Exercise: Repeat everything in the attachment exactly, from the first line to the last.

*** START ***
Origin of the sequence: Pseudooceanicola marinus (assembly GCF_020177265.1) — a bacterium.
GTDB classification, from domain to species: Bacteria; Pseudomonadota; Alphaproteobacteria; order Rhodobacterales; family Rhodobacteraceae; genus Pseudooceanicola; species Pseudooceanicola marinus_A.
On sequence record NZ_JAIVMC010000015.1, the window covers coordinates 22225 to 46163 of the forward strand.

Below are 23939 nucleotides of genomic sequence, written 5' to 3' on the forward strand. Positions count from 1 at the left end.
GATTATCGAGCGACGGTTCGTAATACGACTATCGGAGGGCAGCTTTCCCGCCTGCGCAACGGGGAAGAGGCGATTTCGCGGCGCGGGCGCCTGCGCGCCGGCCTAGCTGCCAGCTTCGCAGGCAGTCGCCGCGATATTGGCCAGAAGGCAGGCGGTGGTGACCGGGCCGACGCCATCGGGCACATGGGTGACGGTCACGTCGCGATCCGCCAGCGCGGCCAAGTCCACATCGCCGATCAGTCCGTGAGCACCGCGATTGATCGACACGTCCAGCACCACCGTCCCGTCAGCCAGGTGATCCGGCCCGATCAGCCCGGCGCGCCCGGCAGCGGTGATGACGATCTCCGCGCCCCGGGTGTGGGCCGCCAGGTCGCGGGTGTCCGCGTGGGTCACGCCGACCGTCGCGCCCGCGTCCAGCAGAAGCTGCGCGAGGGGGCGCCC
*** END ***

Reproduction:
Origin of the sequence: Pseudooceanicola marinus (assembly GCF_020177265.1) — a bacterium.
GTDB classification, from domain to species: Bacteria; Pseudomonadota; Alphaproteobacteria; order Rhodobacterales; family Rhodobacteraceae; genus Pseudooceanicola; species Pseudooceanicola marinus_A.
On sequence record NZ_JAIVMC010000015.1, the window covers coordinates 22225 to 46163 of the forward strand.

Below are 23939 nucleotides of genomic sequence, written 5' to 3' on the forward strand. Positions count from 1 at the left end.
GATTATCGAGCGACGGTTCGTAATACGACTATCGGAGGGCAGCTTTCCCGCCTGCGCAACGGGGAAGAGGCGATTTCGCGGCGCGGGCGCCTGCGCGCCGGCCTAGCTGCCAGCTTCGCAGGCAGTCGCCGCGATATTGGCCAGAAGGCAGGCGGTGGTGACCGGGCCGACGCCATCGGGCACATGGGTGACGGTCACGTCGCGATCCGCCAGCGCGGCCAAGTCCACATCGCCGATCAGTCCGTGAGCACCGCGATTGATCGACACGTCCAGCACCACCGTCCCGTCAGCCAGGTGATCCGGCCCGATCAGCCCGGCGCGCCCGGCAGCGGTGATGACGATCTCCGCGCCCCGGGTGTGGGCCGCCAGGTCGCGGGTGTCCGCGTGGGTCACGCCGACCGTCGCGCCCGCGTCCAGCAGAAGCTGCGCGAGGGGGCGCCC